Though Price appears to have missed his deadline for filing his petition, that does not end the Court’s analysis. There are two common-law exceptions that still might apply to render Price’s petition timely: the “actual innocence” gateway and equitable tolling. The actual innocence gateway allows excuse of a procedural default when a petitioner “‘presents evidence of innocence so strong that a court cannot have confidence in the outcome of the trial unless the court is also satisfied that the trial was free of nonharmless error.’” Gladney v. Pollard, 799 F.3d 889, 896 (7th Cir. 2015) (quoting Schlup v. Delo, 513 U.S. 298, 316 (1995)). In other words, to be entitled to the actual innocence gateway, Price must show that new evidence makes it unlikely that he would have been found guilty. Id. at 896.

         The second potential exception is “equitable tolling.” See United States v. Marcello, 212 F.3d 1005, 1010 (7th Cir. 2000). Equitable tolling is “reserved for extraordinary circumstances far beyond the litigant’s control that prevented timely filing.” Socha v. Boughton, 763 F.3d 674, 684 (7th Cir. 2014) (quotation omitted). To be entitled to equitable tolling, a petitioner bears the burden of establishing: “(1) that he has been pursuing his rights diligently, and (2) that some extraordinary circumstance stood in his way and prevented timely filing.” Id. at 683–84 (citing Holland v. Florida, 560 U.S. 631, 649 (2010); Tucker v. Kingston, 538 F.3d 732, 734 (7th Cir. 2008)) (internal quotation marks omitted). Though it seems impossible that Price could have an excuse for such a delayed filing, the Court of Appeals cautions against dismissing a case on timeliness grounds without eliciting argument from the parties. See, e.g., Gildon v. Bowen, 384 F.3d 883 (7th Cir. 2004) (“it is difficult to conceive of a situation where a claim of equitable tolling would be clear on the face of the petition,” thus, it is generally accepted that the Court should not dismiss a petition sua sponte on timeliness grounds, without input from the parties; also noting that the limitations period of 28 U.S.C. § 2244 “is an affirmative defense, [which] the state has the burden of” proving) (citing Acosta v. Artuz, 221 F.3d 117, 121–22 (2d Cir. 2000); United States v. Burke, 504 U.S. 229, 246 (1992) (Scalia, J. concurring)); see also Ray, 700 F.3d at 1006.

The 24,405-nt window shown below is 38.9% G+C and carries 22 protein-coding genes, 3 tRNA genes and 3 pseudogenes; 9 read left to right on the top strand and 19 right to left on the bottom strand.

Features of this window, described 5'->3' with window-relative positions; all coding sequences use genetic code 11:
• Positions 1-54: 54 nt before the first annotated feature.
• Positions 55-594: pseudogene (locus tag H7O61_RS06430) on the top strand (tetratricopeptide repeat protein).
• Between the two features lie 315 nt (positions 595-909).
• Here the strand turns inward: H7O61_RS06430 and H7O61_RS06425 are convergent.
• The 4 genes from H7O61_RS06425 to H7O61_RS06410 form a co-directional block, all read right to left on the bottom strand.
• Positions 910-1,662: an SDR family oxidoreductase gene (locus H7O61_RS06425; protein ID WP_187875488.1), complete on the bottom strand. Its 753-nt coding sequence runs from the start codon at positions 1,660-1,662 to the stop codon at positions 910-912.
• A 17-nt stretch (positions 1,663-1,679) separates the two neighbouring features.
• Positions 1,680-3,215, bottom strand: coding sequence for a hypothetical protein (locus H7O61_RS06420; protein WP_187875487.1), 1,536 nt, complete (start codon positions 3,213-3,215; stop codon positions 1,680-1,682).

Nevertheless, because of the nigh-insurmountable procedural hurdle Price’s petition faces, the Court finds it most prudent to order briefing on the statute of limitations issue prior to any argument on the merits of the case. The parties will, therefore, present their positions on the timeliness of Price’s petition in accordance with the following schedule:

Respondent’s opening brief: November 1, 2017
Petitioner’s response: December 1, 2017
Respondent’s reply: December 15, 2017

         These dates are not subject to adjustment. Once briefing is complete, the Court will make a final determination on the timeliness issue. If Price’s petition survives, the Court will complete the screening process.

         Price also requests leave to proceed without prepayment of the $5.00 filing fee owed in this matter. (Docket #3). In light of his limited resources, as detailed in his prison trust account statement, (Docket #4), the Court will grant Price’s request.

         Accordingly, IT IS ORDERED that, on or before November 1, 2017, Respondent shall file a brief concerning the timeliness of Petitioner’s petition. On or before December 1, 2017, Petitioner shall file a response to Respondent’s brief. On or before December 15, 2017, Respondent shall ...